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Trump Organization supports Manhattan prosecutor’s criminal charges

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According to people familiar with the matter, the Trump Organization and its chief financial officer Alan Wesselberg will accept criminal charges from the Manhattan District Attorney Cyrus Vance as early as next week.

People familiar with the matter said that Trump Organization lawyers were warned of the possibility of accounting for fringe benefits during a roughly 90-minute Zoom meeting with prosecutors in Vance’s office and New York’s Attorney General Leticia James’ office on Thursday. File an accusation.

Vance called a special grand jury to hear the evidence in late May, indicating that the years-long investigation is entering a critical phase. According to New York State law, prosecutors cannot prosecute a company for fraud without prosecuting senior managers who are deemed responsible for the suspected activities.

Weisselberg’s former daughter-in-law, Jennifer, told prosecutors the so-called fringe benefits the Trump Organization issued, including rent-free apartments, tuition, luxury cars and other allowances. She said such off-book gifts are used to encourage loyalty and limit taxes.

Jennifer is married to Allen’s son Barry Wesselberg, who manages the Trump-run skating rink in Central Park.

“Weisselberg’s matter is imminent,” said a person familiar with the situation.

Donald Trump has been agitating for a return to politics and hinted that he will participate in the 2024 White House election, but he has repeatedly refuted the investigations of the two New York Democrats, Vance and James, calling him a “partisan witch hunt.”

Weisselberg’s lawyer Mary Mulligan declined to comment. Spokespeople for the Manhattan DA and the New York Attorney General, who are cooperating in the investigation, also declined to comment.

Ronald Fischetti, the lawyer representing Trump, issued a fierce statement rejecting any such allegations.

“In my more than 50 years of practice, I have never seen the district attorney’s office provide compensation or fringe benefits for the company’s employees,” he said. “The IRS will not and has never filed such a case.”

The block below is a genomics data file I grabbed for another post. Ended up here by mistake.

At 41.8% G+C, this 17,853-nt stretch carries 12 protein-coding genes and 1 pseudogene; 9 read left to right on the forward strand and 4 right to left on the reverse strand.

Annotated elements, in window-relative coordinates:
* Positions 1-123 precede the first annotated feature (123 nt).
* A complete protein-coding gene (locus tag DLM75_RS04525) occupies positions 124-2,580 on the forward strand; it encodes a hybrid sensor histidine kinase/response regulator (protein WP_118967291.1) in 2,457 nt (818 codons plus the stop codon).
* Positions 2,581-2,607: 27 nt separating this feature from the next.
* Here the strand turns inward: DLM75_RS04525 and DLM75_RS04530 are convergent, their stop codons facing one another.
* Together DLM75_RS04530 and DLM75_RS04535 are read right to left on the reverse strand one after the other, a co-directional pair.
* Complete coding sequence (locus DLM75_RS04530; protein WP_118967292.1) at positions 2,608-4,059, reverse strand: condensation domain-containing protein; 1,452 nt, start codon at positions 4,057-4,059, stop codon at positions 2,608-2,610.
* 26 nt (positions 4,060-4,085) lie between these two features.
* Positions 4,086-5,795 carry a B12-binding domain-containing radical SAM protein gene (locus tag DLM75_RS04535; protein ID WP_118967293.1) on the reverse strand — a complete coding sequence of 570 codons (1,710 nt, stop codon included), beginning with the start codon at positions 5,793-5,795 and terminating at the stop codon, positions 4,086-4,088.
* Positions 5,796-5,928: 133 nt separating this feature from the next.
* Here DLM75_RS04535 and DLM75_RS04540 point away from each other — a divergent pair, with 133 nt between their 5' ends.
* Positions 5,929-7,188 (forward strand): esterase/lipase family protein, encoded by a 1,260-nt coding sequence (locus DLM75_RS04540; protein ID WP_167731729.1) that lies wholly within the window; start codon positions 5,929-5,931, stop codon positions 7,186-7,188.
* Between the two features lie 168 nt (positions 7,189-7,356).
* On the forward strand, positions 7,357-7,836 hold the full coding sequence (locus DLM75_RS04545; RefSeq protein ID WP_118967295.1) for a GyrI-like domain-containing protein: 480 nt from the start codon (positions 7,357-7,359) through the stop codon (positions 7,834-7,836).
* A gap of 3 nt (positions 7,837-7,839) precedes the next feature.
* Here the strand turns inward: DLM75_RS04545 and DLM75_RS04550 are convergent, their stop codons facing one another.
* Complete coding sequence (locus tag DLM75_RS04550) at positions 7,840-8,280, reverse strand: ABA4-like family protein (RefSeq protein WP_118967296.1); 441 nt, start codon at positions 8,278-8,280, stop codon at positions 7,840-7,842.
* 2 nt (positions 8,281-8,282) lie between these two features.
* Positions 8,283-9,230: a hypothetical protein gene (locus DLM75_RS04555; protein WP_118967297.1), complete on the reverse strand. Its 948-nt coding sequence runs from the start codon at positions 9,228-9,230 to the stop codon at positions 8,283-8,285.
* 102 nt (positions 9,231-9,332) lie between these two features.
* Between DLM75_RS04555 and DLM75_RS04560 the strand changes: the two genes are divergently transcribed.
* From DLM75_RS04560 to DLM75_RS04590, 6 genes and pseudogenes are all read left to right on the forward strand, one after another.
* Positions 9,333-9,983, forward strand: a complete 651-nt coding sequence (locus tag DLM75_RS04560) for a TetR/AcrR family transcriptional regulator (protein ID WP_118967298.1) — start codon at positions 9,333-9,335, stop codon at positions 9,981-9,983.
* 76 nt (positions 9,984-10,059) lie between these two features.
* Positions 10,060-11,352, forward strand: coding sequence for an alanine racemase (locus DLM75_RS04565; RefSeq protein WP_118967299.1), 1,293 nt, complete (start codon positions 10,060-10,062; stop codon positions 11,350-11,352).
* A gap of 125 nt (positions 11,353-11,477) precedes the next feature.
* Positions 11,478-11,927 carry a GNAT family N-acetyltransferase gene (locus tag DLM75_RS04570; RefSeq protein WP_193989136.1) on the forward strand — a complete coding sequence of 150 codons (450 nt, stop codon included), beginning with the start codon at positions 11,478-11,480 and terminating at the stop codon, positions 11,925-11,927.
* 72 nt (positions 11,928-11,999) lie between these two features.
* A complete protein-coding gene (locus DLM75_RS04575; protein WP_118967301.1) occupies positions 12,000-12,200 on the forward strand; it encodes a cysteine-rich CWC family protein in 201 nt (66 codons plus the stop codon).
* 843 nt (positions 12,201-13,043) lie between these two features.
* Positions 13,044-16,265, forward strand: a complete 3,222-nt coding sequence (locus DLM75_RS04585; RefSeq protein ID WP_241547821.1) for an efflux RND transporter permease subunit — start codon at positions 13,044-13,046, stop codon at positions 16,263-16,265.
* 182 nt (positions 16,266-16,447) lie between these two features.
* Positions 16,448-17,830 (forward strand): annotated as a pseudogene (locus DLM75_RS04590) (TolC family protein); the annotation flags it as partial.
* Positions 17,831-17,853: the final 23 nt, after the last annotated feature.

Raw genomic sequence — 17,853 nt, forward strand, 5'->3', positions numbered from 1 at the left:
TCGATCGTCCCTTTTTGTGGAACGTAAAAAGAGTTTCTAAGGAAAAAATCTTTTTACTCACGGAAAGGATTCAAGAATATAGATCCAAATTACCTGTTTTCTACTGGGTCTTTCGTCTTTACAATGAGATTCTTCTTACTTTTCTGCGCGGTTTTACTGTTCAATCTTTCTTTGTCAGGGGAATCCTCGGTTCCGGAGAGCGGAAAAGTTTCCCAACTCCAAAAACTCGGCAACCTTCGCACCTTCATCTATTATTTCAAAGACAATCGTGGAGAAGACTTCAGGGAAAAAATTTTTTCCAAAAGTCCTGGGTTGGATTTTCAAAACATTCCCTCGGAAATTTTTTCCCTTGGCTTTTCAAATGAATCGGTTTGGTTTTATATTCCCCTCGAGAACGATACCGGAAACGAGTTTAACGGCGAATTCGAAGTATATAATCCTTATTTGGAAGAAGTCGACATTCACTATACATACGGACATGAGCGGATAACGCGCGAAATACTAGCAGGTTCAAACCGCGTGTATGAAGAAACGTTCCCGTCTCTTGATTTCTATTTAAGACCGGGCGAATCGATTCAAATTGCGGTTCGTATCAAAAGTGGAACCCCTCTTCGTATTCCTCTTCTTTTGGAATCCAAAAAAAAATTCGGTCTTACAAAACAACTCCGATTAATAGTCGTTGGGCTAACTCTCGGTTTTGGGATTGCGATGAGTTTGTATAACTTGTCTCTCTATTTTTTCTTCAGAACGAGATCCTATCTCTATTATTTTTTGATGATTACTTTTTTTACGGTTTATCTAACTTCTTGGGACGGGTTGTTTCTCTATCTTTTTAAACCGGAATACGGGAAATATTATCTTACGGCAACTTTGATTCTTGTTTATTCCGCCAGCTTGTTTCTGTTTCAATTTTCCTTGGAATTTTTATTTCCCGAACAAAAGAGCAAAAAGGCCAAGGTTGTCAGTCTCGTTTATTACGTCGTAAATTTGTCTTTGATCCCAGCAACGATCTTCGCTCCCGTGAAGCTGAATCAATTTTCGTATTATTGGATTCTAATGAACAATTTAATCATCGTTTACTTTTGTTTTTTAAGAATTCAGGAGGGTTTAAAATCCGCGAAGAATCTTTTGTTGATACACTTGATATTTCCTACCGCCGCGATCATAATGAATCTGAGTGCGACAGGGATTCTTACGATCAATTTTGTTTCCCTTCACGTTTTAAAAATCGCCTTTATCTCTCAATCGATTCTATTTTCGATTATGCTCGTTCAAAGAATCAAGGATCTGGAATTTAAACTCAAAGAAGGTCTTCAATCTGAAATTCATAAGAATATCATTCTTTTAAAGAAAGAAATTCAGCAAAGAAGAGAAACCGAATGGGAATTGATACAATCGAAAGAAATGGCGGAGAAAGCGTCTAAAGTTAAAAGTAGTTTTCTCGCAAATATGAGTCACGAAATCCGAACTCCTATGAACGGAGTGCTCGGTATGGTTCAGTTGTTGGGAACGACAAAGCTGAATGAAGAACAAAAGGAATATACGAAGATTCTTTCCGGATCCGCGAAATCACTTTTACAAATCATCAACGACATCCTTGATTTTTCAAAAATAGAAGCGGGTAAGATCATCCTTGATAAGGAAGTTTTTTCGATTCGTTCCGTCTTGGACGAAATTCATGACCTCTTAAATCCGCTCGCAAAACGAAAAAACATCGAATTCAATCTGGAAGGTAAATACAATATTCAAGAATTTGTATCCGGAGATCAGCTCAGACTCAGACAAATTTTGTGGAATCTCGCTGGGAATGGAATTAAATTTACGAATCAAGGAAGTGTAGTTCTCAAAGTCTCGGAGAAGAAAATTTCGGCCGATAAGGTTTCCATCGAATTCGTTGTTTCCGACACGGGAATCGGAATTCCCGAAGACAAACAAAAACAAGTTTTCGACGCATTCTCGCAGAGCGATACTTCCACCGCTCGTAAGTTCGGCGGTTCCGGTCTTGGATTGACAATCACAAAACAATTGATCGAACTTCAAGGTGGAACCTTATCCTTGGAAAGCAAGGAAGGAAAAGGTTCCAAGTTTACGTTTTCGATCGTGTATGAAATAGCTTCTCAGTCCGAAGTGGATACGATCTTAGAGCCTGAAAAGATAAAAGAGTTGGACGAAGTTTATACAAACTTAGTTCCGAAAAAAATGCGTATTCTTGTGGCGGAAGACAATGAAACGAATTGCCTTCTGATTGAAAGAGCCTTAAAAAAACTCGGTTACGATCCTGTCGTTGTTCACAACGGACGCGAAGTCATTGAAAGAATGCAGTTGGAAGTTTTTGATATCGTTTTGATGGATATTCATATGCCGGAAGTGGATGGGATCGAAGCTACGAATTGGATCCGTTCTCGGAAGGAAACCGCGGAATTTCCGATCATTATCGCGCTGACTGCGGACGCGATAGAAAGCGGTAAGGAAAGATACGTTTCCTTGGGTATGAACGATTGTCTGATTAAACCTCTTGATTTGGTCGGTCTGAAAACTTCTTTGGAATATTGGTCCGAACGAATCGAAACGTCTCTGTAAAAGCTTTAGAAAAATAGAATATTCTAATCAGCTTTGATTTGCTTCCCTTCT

According to a person familiar with Zoom’s telephone briefing, during the meeting, Trump’s lawyers argued that the district attorney had not filed charges against major Wall Street banks after the 2008 financial crisis. The accusations are even more unreasonable.

Vance began an investigation in 2018 after reports that the former manipulator of the president, Michael Cohen, paid “hush money” to women who claimed to have an affair with the then presidential candidate. Cohen testified to Congress that he arranged with Wesselberg to use Trump Organization funds listed as legal expenses for reimbursement.

The investigation then evolved to consider possible banking and accounting frauds by the Trump Organization, including whether to exaggerate the value of certain properties to ensure that bank loans are obtained on preferential terms while minimizing them for tax purposes.

In recent months, the prosecution has been increasing pressure on Wesselberg, who was employed by the former president’s father Fred Trump and described himself as the company’s “eyes and ear”.

The former prosecutor said his cooperation is essential to bring a larger lawsuit against the company or Trump himself. Trump’s three adult children — Donald Jr., Ivanka, and Eric — have also held executive positions at the company. However, according to people familiar with the matter, Weisselberg has refused to cooperate so far.

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